Aunt Delores also gave me a copy of a letter Arturo wrote to her describing the Anthology as her “Magnus Opus”.   As Wayne explained to me, “Mom was always so proud of Arturo’s work, and her friends would send her newspaper and magazine articles about him.  She always had her antennae up for new information or opinions about him and his work, and wanted everyone to be aware of the importance of the things he had accomplished.”    That task has now been embraced by Dr. Khalil Gibran Muhammad at the Schomburg Center, who has reviewed the items and will make plans on how to proceed on bringing them to public light.

This is all very exciting for those of us who appreciate what Arturo Schomburg was all about, and would welcome this extraordinary new window these items provide into his contacts and discussions with many of the organizations and individuals with whom he was involved, and whose advice and counsel he sought as he strove to bring wider acceptance and affirmation of black scholarship to the public sphere. We at the Schomburg Corporation (which Lance Thomas has joined as our newest member) have a truly exceptional opportunity to fulfill part of our mission to “aid and assist in the conservation, preservation and maintenance and assist in the future growth of the Schomburg Collection.”  Lance has expressed his willingness to work through the Corporation in presenting these new treasures to the Schomburg Center for eventual public display.  We are extremely grateful for his consideration, and we offer him our heartfelt thanks.

 Dean Schomburg majored in African & African American Studies at Fordham University and earned his Master's degree in Communication from  the Rutgers Graduate School of Communication & Information Studies. He is a grandson of Arturo Schomburg.

©D. Schomburg 2011

Op-Ed: Harlem pedestrian safety
Posted: Saturday, August 4, 2012 12:00 am | Updated: 1:04 pm, Thu Aug 2, 2012.
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The New York City Department of Transportation (DOT) begins the rollout this week of improvements to Adam Clayton Powell Jr. Boulevard after more than a year of study, meetings with Community Board 10 and input from 25 civic, commercial, residential and religious groups and organizations. The improvements will include dedicated left turn lanes to reduce excessive lane changes, extended medians to increase pedestrian safety, retimed pedestrian countdown signals that increase street crossing time to 25 seconds and wider parking lanes to provide additional safety for vehicular traffic.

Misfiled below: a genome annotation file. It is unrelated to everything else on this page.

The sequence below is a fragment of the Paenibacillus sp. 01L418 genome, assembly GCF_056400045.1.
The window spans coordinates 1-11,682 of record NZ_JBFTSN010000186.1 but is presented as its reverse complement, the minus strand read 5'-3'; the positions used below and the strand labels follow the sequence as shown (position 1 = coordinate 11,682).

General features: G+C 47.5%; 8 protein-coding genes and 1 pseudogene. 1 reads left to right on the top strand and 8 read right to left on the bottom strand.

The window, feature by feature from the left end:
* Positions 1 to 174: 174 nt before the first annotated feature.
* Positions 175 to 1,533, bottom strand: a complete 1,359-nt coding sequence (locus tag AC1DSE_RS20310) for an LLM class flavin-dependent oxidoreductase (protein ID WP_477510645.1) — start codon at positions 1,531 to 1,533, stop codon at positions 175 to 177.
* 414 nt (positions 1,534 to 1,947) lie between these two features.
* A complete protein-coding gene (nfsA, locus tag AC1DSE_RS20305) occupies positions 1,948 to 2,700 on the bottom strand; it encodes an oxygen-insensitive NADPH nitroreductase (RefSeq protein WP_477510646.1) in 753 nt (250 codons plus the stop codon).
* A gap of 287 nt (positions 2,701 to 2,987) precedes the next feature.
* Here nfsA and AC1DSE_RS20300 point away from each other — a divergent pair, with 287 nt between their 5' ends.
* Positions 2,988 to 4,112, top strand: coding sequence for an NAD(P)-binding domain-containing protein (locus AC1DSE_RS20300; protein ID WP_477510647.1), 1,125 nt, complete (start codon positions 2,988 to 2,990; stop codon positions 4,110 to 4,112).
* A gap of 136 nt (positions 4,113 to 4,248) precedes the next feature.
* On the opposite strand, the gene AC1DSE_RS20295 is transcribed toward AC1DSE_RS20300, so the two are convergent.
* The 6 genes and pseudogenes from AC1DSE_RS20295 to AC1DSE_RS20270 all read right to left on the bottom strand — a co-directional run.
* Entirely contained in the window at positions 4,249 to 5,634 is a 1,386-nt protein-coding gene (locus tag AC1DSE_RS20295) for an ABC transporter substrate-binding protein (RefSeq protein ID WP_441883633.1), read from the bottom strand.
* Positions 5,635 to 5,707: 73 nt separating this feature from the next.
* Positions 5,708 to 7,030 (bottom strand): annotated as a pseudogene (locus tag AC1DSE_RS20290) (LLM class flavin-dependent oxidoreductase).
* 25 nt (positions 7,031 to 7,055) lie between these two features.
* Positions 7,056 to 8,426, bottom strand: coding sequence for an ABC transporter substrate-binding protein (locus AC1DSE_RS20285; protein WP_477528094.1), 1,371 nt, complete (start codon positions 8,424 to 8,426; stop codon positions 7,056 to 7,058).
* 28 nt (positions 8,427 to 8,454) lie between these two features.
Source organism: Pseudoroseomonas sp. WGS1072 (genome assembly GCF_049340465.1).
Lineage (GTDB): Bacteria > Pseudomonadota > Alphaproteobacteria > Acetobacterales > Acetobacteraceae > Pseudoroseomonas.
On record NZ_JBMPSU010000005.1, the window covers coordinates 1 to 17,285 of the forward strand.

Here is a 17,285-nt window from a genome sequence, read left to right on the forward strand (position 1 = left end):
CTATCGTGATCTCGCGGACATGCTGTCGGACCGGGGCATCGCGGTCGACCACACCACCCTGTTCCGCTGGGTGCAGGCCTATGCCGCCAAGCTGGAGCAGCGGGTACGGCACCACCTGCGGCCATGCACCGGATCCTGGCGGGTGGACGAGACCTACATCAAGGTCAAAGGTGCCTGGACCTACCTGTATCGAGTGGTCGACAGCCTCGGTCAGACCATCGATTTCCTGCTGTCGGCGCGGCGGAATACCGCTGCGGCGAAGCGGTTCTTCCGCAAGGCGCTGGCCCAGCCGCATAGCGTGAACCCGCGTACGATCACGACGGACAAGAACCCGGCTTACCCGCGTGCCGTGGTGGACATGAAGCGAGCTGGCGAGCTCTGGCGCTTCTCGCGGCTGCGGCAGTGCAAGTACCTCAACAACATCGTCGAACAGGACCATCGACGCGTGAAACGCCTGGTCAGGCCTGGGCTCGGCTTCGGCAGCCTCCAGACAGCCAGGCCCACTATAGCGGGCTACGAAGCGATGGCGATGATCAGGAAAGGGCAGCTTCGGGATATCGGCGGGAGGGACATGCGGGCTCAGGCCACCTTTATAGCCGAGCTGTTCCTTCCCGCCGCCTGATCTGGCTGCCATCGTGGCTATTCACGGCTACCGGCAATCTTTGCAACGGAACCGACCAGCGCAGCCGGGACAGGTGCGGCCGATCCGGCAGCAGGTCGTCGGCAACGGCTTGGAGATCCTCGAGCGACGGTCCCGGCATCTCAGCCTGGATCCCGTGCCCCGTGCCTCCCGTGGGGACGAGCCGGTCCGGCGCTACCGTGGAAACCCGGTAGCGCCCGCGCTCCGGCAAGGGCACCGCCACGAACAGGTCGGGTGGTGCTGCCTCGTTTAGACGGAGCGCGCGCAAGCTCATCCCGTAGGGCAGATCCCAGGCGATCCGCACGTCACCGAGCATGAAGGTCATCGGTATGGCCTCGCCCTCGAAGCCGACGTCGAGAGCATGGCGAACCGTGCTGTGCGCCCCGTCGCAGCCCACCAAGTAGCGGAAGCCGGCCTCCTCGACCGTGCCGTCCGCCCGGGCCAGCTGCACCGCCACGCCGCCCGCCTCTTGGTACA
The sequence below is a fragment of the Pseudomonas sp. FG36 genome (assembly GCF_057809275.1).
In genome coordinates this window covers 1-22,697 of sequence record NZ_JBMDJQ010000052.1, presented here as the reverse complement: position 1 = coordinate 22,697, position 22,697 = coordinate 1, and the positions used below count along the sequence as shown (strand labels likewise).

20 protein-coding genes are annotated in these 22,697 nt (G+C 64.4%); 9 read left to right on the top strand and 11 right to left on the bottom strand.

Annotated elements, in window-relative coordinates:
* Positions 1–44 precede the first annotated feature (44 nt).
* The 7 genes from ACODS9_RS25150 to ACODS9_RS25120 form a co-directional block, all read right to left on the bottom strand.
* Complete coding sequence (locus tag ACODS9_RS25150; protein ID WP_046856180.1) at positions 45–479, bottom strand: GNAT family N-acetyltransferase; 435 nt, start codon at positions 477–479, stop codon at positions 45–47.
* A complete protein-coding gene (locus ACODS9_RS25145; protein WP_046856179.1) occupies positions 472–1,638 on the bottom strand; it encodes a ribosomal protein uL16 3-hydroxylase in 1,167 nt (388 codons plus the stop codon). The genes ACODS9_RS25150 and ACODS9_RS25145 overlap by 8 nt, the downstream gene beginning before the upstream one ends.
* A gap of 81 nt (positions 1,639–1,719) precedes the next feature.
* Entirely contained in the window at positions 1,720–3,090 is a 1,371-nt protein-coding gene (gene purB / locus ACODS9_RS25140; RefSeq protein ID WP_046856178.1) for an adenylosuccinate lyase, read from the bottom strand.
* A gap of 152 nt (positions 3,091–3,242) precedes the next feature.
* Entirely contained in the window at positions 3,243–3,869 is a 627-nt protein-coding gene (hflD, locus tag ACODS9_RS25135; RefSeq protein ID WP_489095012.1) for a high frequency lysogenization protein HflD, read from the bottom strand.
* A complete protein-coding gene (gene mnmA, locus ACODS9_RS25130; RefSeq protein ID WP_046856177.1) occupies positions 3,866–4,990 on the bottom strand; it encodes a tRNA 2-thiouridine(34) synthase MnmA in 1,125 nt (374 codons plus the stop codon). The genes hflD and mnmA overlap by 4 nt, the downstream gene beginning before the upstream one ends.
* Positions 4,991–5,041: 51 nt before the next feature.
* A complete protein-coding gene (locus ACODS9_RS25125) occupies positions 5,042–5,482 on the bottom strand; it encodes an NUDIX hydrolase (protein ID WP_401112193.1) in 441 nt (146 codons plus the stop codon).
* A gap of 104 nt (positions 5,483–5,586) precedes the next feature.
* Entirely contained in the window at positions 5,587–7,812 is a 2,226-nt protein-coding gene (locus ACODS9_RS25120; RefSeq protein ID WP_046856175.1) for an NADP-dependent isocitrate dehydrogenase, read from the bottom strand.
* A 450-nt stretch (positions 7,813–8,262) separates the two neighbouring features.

There have been 12 pedestrian fatalities on Adam Clayton Powell Jr. Boulevard over the past six years, seven of which were the result of vehicle collisions in the left lane.

The DOT’s ponderous bureaucratic processes grind ever so slowly, and not always efficiently, but are thorough none the less. Input was solicited from a wide variety of stakeholders, and the agency’s plans were consistently reconfigured in response to many community concerns. The Harlem community has always been fiercely protective of its cultural heritage, and history has proven this vigilance to be critically important in preserving Harlem’s cultural ecology.

As expected, the DOT’s conceptual design for Adam Clayton Powell Jr. Boulevard has not been totally embraced by all stakeholders. Some critics believe the pedestrian safety improvements somehow degrade the boulevard’s historical significance and/or its integrity. I would argue that pedestrian safety is crucial to Harlem’s nourishment and cultural dynamism. Absence of such safety is grossly disparaging to the area’s historical legacy because access to Harlem’s cultural treasures and commerce may be inhibited.

Consensus has clearly been reached by many guardians of Harlem’s legacy, including the Abyssinian Development Corporation, Harlem Congregations for Community Improvement and the Greater Harlem Chamber of Commerce, among others, that Harlem’s legacy is in no way confounded by this belated attention to pedestrian safety.

Imagine the outburst of (righteous) indignation had the DOT not included Harlem in its pedestrian safety and mobility capital projects following implementation of similar projects at locations in Staten Island, Queens Boulevard (which led to zero pedestrian fatalities in 2011), the Brooklyn Waterfront Greenway and the expansion of the congestion management system to improve traffic conditions in Midtown, among others.

I suspect that Adam Clayton Powell Jr., who knew more than a little about constructive criticism, might say “well done“ in response to the improvements to his boulevard.

Dean Schomburg is a grandson of bibliophile Arturo Alfonso Schomburg, founder of Harlem’s Schomburg Center for Research in Black Culture.

Launch meeting of Schomburg Corporation website redesign committee

(L-R) S. Biddle, D. Schomburg, A. Rocker, Ty Martin, J. Lemieux, D. Johnson